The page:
Wall St. higher on tech boost, focus shifts to earnings

(Reuters) – U.S. stocks bounced back on Thursday, helped by technology shares as focus shifted to corporate earnings after a cautious message from the Federal Reserve on interest rates drove some of the biggest falls since May in the previous session.

The U.S. central bank reduced borrowing costs by a widely-expected quarter of a percentage point on Wednesday, but Fed Chairman Jerome Powell signaled a series of further cuts was unlikely, leading to a sharp selloff on the S&P 500 and Dow.

Despite that, all three major indexes posted their second straight monthly gains in July, closing the book on a month in which the S&P 500 and the Nasdaq reached fresh record highs.

“It was always going to be a tough job for the Fed to be as dovish as stock markets hoped. The 25 bps cut was a non-event,” said Chris Beauchamp, chief market analyst at IG, in a note.

“With the Fed out of the way there is a chance that we can all get back to focusing on earnings and how earnings season continues to paint a broadly positive picture.”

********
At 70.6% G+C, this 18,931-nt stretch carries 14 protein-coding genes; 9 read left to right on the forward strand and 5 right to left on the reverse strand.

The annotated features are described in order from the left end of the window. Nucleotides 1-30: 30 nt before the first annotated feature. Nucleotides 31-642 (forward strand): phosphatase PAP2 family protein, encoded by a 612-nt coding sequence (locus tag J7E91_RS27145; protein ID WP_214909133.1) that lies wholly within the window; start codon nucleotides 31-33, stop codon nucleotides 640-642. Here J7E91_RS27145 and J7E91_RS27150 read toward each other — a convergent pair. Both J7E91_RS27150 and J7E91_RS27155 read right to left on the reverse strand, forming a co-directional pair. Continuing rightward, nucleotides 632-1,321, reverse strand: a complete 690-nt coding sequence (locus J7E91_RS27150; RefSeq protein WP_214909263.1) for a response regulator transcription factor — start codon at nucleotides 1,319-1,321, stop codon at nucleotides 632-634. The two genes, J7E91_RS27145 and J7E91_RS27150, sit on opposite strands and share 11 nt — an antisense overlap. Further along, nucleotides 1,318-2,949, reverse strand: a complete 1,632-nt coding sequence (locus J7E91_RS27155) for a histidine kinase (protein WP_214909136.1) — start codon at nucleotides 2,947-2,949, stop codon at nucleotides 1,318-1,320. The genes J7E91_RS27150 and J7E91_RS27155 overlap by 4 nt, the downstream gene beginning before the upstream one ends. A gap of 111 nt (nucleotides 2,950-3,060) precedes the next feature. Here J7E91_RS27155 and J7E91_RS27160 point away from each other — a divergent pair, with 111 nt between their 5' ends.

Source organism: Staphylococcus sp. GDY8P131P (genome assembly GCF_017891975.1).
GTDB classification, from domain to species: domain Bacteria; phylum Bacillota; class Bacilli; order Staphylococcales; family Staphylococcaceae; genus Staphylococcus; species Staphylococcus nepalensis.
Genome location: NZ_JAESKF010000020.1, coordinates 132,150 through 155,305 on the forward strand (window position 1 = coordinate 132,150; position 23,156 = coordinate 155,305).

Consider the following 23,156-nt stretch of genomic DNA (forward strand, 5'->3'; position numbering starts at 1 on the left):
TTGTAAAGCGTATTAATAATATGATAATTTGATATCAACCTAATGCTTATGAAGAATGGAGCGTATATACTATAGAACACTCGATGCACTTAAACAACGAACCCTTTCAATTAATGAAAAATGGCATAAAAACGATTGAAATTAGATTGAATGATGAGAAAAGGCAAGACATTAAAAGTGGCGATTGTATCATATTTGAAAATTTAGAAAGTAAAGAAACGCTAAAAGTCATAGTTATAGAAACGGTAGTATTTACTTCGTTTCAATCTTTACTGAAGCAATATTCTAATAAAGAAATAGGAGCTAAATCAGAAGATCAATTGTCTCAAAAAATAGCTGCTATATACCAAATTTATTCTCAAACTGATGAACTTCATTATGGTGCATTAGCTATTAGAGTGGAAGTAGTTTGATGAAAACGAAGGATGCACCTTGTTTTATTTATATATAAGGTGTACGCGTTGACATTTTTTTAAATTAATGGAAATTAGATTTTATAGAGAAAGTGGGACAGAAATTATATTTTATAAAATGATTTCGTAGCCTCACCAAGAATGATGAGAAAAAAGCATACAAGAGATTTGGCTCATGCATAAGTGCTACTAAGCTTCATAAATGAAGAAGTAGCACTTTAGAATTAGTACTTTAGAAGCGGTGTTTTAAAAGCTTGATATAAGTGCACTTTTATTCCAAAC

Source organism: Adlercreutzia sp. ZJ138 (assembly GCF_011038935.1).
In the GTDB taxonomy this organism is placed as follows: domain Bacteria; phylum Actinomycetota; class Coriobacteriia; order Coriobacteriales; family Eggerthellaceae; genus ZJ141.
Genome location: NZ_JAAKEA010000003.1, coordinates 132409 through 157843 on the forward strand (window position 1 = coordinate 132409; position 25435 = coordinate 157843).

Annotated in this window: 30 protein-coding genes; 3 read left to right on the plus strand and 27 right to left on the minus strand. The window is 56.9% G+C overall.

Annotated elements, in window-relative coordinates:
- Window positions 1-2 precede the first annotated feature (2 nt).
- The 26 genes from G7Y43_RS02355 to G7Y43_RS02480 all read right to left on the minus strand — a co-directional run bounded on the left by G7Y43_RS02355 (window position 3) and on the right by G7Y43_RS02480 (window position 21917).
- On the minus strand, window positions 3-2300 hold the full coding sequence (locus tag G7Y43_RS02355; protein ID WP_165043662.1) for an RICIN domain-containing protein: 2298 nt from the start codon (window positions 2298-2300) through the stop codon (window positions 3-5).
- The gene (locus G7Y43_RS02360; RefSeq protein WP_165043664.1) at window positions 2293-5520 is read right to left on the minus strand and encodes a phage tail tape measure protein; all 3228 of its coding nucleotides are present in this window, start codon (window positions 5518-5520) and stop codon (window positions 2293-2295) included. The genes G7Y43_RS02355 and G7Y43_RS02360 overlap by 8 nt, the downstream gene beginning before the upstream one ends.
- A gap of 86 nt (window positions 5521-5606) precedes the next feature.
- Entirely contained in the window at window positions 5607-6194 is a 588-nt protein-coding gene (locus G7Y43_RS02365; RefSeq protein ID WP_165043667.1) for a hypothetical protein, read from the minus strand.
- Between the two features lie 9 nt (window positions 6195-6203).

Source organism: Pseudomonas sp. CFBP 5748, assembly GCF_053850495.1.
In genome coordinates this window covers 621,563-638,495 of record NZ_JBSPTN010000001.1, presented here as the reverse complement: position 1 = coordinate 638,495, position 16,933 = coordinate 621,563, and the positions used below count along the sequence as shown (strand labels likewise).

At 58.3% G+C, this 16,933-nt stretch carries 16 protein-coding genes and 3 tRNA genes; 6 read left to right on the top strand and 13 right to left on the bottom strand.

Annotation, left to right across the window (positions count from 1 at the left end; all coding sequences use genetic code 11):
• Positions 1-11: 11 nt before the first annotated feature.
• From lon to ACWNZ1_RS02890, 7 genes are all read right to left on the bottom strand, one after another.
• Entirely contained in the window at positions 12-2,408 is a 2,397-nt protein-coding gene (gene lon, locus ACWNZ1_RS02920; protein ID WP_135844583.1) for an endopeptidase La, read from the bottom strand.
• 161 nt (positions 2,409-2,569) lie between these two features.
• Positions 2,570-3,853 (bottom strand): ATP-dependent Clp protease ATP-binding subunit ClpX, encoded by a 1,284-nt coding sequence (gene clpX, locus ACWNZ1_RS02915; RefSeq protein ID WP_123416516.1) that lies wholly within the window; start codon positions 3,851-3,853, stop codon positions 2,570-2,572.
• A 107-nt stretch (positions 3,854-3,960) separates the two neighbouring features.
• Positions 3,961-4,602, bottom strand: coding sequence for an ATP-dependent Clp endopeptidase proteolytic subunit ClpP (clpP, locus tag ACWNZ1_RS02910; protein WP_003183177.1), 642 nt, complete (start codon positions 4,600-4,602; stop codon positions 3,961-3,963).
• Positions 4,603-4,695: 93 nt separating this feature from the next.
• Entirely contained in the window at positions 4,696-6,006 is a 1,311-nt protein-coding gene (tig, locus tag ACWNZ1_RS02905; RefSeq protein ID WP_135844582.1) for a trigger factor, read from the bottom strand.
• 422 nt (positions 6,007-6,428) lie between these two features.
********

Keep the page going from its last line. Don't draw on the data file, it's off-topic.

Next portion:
Almost three weeks through earnings, reports so far have been strong. Of the 296 companies in the S&P 500 that have reported second-quarter earnings, 74.7% have beaten Street estimates for profit, according to Refinitiv data.

The S&P 500 technology sector, Wall Street’s best performer so far this year, rose 1.12% after a 1.5% drop in the previous session.

Verizon Communications Inc rose 1.41%, driving a 0.85% gain in the communication services sector, after the wireless carrier beat quarterly profit estimates as it added far more net new phone subscribers who pay a monthly bill than expected.

The Dow Jones Industrial Average rose 96.27 points, or 0.36%, to 26,960.54, the S&P 500 gained 14.11 points, or 0.47%, to 2,994.49.

The Nasdaq Composite added 71.57 points, or 0.88%, to 8,246.99.

Kellogg Co jumped 9.52% after the company beat analysts’ expectations for quarterly sales and profit, driven by higher demand for its snacks, including Pringles and Pop-Tarts, in North America.

But not all reports were upbeat.

Qualcomm Inc dropped 3.32% after the chipmaker’s quarterly revenue and profit forecast fell short of Wall Street targets.

Among other decliners, the energy sector slid 0.59%, the most among the 11 major S&P sectors, as oil prices declined on Fed commentary on further rate cuts and as rising U.S. output helped keep the market well supplied. [O/R]

Shares of oil major Exxon Mobil Corp dropped 0.65%, while Chevron Corp dipped 0.04%. Both companies are due to report earnings on Friday.

Advancing issues outnumbered decliners by a 1.23-to-1 ratio on the NYSE and by a 1.94-to-1 ratio on the Nasdaq.

The S&P index recorded 13 new 52-week highs and five new lows, while the Nasdaq recorded 42 new highs and 44 new lows.

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